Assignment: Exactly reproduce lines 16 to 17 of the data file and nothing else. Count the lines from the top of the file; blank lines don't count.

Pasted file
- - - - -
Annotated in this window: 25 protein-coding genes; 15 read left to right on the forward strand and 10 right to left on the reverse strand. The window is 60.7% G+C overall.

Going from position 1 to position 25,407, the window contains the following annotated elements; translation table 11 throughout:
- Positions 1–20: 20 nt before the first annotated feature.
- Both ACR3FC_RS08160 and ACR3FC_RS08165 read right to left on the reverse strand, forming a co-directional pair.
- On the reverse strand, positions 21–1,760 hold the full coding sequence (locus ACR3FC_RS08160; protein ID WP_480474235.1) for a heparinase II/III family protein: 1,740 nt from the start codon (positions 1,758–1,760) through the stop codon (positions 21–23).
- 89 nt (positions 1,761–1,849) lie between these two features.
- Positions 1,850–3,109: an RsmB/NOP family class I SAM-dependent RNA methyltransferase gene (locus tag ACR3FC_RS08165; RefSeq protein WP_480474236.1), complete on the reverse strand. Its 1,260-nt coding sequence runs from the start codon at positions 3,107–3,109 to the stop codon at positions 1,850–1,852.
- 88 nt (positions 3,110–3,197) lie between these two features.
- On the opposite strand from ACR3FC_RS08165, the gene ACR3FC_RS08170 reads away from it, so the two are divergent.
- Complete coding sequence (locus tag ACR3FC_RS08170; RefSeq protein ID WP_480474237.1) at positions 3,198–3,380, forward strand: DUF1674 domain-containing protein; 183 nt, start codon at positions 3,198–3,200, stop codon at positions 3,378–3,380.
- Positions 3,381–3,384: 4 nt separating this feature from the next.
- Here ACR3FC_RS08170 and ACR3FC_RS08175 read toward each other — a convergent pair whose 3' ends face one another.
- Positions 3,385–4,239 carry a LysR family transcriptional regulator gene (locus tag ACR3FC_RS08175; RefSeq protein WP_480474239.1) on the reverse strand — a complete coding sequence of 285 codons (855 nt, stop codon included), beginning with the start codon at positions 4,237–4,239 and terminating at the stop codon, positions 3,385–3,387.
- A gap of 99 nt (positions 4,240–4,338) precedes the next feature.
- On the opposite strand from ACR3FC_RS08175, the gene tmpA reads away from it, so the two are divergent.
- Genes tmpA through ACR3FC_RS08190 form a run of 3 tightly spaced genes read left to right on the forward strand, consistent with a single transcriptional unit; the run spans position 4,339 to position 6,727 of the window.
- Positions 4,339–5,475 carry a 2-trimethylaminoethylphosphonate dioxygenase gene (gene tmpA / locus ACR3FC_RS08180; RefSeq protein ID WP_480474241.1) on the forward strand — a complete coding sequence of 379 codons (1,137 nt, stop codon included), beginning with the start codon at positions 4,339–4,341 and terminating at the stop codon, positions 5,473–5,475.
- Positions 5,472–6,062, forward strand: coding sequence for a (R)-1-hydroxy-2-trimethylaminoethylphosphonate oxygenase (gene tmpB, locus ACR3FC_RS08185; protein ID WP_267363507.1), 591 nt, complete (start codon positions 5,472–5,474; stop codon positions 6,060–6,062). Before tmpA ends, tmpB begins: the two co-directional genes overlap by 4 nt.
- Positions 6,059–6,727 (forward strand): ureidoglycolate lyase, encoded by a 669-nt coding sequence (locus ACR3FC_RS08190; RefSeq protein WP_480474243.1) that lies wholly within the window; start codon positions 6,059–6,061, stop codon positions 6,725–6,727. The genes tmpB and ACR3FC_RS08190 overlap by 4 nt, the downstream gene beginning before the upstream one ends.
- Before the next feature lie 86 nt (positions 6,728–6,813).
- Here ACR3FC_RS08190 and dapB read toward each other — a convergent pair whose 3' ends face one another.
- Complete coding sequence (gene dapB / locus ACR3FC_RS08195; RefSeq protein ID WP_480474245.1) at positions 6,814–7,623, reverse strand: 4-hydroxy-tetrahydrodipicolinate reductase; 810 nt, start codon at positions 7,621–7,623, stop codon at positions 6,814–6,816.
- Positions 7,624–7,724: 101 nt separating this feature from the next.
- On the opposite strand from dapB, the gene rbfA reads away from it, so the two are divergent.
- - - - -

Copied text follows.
- Genes tmpA through ACR3FC_RS08190 form a run of 3 tightly spaced genes read left to right on the forward strand, consistent with a single transcriptional unit; the run spans position 4,339 to position 6,727 of the window.
- Positions 4,339–5,475 carry a 2-trimethylaminoethylphosphonate dioxygenase gene (gene tmpA / locus ACR3FC_RS08180; RefSeq protein ID WP_480474241.1) on the forward strand — a complete coding sequence of 379 codons (1,137 nt, stop codon included), beginning with the start codon at positions 4,339–4,341 and terminating at the stop codon, positions 5,473–5,475.